“Market Power Rising” Panel on Antitrust in the Labor Market, Opening Remarks September 25, 2017 Antitrust policy has typically viewed monopsony power in the labor market as arising from an essentially competitive context—if it exists at all. The maintained assumption in the antitrust orthodoxy has been that the economy is on or near its production

Despite energetic conversations around stagnant wages and job creation, few consider that the financialization of America’s public corporations has contributed just as much to economic inequality as more commonly-cited factors. The debate seems well-settled: scholars point to globalization[1], skill-biased technical change[2], and the decline of union density[3]. Others point to the “rise of the robots”[4],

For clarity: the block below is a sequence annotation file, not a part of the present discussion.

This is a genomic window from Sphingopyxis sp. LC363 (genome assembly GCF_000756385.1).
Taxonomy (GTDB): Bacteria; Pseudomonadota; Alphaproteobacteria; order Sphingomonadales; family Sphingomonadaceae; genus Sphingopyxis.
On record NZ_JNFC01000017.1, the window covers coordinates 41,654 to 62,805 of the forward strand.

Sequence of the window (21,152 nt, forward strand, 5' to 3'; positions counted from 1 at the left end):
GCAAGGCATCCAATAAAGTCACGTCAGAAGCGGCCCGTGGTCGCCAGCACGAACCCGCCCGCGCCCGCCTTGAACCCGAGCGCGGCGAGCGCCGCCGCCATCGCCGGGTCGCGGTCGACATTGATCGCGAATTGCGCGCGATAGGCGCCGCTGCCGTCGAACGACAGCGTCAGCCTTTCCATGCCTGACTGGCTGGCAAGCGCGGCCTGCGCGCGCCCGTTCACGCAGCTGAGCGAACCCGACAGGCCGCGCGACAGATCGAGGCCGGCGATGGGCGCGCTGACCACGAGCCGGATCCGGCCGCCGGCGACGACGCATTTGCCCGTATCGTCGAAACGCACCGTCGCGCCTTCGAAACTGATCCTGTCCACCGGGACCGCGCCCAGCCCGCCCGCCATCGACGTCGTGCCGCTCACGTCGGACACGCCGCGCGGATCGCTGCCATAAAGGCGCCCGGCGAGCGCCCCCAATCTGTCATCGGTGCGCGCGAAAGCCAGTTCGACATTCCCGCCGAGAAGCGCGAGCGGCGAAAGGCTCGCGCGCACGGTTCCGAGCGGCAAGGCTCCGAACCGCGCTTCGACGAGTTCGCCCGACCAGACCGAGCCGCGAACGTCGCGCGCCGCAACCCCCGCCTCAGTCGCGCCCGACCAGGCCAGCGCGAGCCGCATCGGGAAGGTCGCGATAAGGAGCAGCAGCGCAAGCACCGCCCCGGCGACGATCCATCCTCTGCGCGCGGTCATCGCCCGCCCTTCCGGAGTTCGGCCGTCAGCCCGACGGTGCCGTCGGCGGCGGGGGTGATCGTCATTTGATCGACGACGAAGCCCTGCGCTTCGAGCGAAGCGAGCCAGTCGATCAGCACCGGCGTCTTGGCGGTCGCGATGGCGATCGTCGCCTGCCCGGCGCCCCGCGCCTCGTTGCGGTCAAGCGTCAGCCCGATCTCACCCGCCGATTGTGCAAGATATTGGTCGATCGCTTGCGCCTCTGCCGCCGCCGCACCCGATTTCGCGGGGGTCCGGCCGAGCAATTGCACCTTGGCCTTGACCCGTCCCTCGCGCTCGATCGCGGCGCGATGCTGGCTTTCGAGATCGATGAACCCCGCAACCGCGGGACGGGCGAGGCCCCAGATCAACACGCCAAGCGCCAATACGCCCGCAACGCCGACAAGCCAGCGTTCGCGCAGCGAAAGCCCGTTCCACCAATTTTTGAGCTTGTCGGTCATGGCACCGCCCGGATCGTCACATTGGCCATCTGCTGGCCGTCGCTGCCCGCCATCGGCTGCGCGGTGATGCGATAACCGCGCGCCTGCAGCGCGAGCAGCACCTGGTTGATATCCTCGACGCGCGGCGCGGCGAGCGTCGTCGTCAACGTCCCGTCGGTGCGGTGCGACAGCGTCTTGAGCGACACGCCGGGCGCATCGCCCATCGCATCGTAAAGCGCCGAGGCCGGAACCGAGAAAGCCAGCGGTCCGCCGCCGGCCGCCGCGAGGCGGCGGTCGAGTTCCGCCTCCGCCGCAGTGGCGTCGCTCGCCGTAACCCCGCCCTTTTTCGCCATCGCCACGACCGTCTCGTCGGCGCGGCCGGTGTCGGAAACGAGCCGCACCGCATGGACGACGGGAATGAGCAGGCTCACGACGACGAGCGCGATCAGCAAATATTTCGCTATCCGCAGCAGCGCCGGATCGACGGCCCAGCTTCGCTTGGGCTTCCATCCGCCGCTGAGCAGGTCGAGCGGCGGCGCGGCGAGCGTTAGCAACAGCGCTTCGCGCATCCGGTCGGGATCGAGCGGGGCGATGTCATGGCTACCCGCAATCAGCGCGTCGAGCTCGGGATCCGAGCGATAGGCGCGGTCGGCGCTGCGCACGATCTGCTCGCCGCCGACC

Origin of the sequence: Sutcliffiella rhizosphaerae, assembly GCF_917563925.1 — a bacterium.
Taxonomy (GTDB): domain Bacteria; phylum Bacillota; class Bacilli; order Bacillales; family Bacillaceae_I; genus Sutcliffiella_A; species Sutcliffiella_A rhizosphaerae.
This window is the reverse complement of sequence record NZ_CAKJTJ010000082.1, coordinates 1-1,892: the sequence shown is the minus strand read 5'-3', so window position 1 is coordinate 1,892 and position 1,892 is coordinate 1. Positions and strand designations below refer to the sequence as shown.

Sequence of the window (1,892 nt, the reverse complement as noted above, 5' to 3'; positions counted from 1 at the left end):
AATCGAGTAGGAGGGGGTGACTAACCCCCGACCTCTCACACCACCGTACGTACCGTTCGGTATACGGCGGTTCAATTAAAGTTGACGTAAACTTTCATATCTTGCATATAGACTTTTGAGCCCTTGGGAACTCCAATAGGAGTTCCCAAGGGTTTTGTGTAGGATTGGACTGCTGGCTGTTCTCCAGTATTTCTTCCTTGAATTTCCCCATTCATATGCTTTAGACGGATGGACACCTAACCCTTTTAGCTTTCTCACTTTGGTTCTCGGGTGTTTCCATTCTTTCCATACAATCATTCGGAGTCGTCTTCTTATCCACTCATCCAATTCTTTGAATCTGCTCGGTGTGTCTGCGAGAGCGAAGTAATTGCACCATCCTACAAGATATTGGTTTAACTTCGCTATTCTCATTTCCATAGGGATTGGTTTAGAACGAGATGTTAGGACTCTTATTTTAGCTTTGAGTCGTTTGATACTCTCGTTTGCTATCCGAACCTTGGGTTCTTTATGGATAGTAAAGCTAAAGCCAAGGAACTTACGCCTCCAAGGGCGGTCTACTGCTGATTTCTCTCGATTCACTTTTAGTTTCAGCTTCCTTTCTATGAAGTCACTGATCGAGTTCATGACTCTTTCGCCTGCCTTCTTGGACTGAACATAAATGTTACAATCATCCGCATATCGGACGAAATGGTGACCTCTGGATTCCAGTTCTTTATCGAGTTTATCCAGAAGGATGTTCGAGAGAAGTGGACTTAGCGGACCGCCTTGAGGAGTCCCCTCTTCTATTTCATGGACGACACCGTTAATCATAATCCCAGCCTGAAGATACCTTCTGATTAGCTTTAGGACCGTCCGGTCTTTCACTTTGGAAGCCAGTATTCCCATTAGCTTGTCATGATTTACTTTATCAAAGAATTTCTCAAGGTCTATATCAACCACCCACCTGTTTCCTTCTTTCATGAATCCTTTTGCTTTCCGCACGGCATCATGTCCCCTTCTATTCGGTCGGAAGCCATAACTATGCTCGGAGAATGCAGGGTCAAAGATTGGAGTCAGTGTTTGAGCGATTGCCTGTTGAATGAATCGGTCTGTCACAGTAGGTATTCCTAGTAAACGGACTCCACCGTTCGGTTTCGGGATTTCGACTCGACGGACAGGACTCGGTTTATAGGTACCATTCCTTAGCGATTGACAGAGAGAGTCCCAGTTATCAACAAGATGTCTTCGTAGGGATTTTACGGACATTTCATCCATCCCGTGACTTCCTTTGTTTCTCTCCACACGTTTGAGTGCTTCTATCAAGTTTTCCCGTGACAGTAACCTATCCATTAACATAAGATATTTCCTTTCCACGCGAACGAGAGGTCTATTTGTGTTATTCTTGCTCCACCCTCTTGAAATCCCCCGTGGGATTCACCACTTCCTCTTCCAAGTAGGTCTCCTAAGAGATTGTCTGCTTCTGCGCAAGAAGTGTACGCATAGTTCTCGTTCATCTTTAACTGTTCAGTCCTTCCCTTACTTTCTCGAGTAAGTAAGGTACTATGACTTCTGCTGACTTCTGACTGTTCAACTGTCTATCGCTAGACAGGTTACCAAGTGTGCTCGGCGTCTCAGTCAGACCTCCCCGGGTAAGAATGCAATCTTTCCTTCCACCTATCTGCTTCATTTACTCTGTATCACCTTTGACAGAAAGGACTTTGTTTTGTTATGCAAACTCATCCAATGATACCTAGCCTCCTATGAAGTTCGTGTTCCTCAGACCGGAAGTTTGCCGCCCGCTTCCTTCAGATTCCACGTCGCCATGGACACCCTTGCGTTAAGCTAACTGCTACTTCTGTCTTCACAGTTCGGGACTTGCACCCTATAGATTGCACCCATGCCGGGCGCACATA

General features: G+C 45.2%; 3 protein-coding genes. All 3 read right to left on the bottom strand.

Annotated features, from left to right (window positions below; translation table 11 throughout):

Our colleagues at the Roosevelt Institute, together with the Levy Institute, just published an exciting new paper entitled, “Modeling the Macroeconomic Effects of a Universal Basic Income.” The paper takes a major step forward in answering an important question: How would a massive federal spending program like a “universal basic income” (UBI) affect economic growth